Do you think that it is in difficult times like the present that the virtues of a good fund manager really come to the fore?
People tend to have an intrinsic bias: positive or negative. The very cautious person will tend to stand out in bear markets, while the optimist will take more advantage of favorable periods. That is why it is important and healthy to work as a team to incorporate different points of view, as long as the dessert is not mixed with the appetizers. In other words, the key is to build an original vision based on different points of view. Clearly, this is a particularly difficult exercise when there is low visibility, high risk, and high volatility.
What decisions have you made lately as a manager to adapt to this environment, i.e., has there been a change in strategy?
Geographically, in the wake of the Ukraine invasion, we have emphasized the US in our multi-asset funds to the detriment of Europe. We are aware that European valuations are more attractive and note that concerns in Europe are widespread and are therefore likely to be reflected in share prices. But this crisis shows that there are strategic unknowns in Europe that add a great deal of uncertainty: energy policy and defense are two of the most immediate, but technological leadership should also be mentioned.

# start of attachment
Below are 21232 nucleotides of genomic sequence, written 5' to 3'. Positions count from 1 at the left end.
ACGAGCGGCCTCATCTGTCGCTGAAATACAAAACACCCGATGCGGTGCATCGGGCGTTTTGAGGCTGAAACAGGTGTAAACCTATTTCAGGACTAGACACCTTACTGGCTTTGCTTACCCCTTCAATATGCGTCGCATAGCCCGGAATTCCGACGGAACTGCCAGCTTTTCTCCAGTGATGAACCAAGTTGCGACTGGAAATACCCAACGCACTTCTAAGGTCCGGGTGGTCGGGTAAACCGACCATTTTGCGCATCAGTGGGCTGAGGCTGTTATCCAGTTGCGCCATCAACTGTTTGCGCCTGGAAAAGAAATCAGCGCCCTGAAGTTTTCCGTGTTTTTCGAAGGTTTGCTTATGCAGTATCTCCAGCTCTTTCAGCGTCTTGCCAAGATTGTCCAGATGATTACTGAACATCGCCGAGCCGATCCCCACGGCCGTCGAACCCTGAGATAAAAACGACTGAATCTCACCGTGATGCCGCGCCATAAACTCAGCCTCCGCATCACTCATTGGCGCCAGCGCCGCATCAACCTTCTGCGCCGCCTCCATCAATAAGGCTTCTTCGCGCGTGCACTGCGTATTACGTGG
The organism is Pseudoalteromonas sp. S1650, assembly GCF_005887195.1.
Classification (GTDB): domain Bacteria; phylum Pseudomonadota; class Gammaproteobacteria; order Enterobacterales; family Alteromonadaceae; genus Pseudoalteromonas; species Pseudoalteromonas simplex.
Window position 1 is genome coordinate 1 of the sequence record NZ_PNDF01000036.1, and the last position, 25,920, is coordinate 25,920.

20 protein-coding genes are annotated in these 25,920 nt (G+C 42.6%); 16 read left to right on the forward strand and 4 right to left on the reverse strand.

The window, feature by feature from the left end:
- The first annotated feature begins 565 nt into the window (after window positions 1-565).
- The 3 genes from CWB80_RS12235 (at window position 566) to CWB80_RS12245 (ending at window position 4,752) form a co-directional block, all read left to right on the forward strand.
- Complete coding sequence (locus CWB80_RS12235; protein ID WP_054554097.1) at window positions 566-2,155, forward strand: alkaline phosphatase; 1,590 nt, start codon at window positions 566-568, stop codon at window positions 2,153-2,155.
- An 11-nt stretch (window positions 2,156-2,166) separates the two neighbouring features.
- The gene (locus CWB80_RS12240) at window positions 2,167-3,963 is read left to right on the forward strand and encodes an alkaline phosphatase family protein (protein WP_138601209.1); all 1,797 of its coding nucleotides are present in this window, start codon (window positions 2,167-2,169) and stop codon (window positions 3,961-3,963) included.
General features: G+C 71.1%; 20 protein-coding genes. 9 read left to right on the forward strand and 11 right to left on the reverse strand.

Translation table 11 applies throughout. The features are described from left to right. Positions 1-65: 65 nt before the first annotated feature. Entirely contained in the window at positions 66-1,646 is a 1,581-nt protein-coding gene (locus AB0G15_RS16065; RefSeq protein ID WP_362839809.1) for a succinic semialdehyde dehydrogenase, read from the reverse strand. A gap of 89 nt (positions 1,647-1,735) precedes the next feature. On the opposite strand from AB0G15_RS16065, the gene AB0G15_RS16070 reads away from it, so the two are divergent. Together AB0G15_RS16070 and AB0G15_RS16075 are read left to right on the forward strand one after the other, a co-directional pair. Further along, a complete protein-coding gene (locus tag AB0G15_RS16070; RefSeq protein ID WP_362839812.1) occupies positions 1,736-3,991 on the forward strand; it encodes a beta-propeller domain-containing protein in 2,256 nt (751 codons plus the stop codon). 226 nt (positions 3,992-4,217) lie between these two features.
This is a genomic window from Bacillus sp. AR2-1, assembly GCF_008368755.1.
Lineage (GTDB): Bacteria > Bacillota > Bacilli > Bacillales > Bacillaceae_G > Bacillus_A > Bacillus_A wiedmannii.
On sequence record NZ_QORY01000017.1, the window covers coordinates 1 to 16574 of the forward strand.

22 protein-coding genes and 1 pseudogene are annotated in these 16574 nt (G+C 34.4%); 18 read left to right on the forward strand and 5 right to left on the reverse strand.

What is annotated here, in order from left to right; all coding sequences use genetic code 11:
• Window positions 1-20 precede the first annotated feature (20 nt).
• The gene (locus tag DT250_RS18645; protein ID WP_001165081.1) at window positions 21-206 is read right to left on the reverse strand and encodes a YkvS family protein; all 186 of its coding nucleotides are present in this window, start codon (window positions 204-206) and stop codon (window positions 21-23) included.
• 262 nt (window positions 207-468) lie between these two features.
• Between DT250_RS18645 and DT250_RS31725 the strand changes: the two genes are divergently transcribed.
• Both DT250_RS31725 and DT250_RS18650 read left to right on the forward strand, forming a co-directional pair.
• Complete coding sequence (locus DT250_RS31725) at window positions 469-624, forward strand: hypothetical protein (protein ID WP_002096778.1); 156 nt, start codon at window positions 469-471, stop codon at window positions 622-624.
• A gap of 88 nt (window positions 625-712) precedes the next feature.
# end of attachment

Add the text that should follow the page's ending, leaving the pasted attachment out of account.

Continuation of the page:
At the level of interest rate risk and inflation evolution, our stance has been cautious since before the pandemic, and we maintain that approach.
For asset valuation, we are putting a little more weight on the short and medium term. We want to identify as soon as possible the companies, sectors, or countries that benefit from the current environment and those that suffer from it.
MAPFRE AM has a commitment to ESG among its pillars. Do you think that with the coming recession, the war, inflation, and, above all, the energy crisis, this issue will continue to be at the forefront?